JERUSALEM (Reuters) -European leaders told Palestinian President Mahmoud Abbas that a unity government must clearly recognize Israel, renounce violence and accept interim peace deals for sanctions to end, Abbas aides said on Sunday.
“We have asked the Europeans to help us lift the sanctions but their response was that the Palestinian government must be clear in its acceptance of the Quartet conditions,” senior Abbas aide Saeb Erekat said after a European tour in which Abbas sought support for his power-sharing deal with Hamas Islamists.
The United States, the European Union, Russia and the United Nations make up the so-called Quartet of Middle East mediators. Western powers cut off direct aid to the Palestinian Authority after Hamas came to power in a January 2006 election.
A unity government deal, signed earlier this month by Abbas and the Hamas movement in Mecca, Saudi Arabia, contains a vague promise to “respect” Israeli-Palestinian pacts.
But the deal, which calmed internal Palestinian warfare, does not commit the incoming government to abiding by those pacts, nor to recognizing Israel and renouncing violence as the Quartet has demanded.
Erekat and other Palestinian officials said the key to ending the economic embargo was getting the United States to lift restrictions on financial dealings with the new government, as well as convincing Israel to release withheld Palestinian tax revenues.
Local, regional and international banks have balked at transferring funds directly to the Palestinian Authority since Hamas formed a government in March 2006. Bank executives say they fear running afoul of U.S. sanctions against Hamas and being locked out of U.S. financial markets.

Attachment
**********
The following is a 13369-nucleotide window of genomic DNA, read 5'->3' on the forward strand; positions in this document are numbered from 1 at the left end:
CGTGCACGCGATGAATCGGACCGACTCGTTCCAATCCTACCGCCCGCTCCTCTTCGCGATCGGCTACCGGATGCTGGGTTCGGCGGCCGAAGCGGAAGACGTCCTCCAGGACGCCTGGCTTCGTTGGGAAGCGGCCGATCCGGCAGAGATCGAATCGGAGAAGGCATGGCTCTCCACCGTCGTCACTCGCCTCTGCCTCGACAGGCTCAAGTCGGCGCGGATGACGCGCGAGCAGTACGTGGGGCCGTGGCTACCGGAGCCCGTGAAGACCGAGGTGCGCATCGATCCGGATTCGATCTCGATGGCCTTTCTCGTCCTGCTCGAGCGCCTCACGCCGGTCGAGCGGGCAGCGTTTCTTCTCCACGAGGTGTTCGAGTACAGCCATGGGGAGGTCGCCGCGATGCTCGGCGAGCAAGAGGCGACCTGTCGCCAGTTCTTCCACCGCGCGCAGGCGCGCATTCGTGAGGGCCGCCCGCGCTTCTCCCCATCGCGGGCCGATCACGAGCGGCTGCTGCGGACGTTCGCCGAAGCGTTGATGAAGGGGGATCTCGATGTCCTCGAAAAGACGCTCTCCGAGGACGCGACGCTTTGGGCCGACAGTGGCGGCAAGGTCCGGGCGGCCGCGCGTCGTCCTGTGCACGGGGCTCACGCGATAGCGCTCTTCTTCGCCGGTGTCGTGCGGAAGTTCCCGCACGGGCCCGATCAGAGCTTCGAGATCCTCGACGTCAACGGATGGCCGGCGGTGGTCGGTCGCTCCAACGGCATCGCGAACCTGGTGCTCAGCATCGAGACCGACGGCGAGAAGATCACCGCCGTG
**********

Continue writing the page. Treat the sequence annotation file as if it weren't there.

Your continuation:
Israeli officials have likewise said there were no plans to release any additional tax revenues. Prime Minister Ehud Olmert said a week ago that he had reached agreement with President Bush to keep the boycott in place until the Quartet conditions were met.
“They (European leaders) said the Mecca deal was a step forward but the Palestinian government must be clearer in their acceptance of the Quartet principles,” Erekat said.
The unity deal has widened divisions within the Quartet.
French Foreign Minister Philippe Douste-Blazy told Abbas over the weekend that Paris would be “disposed to co-operate” with the planned unity government, bucking U.S. efforts to maintain the boycott.
But it remains to be seen whether these divisions will end up easing the sanctions in a major way.
Douste-Blazy did not say what French cooperation would entail, and described the unity government deal as the start of a process that “will have to lead to the full recognition of Israel by all the Palestinian factions, first among them Hamas.”
Hamas, whose charter calls for Israel’s destruction, has said it will never recognize the Jewish state. But Hamas leaders have offered a long-term truce in return for a viable Palestinian state in the West Bank and Gaza Strip.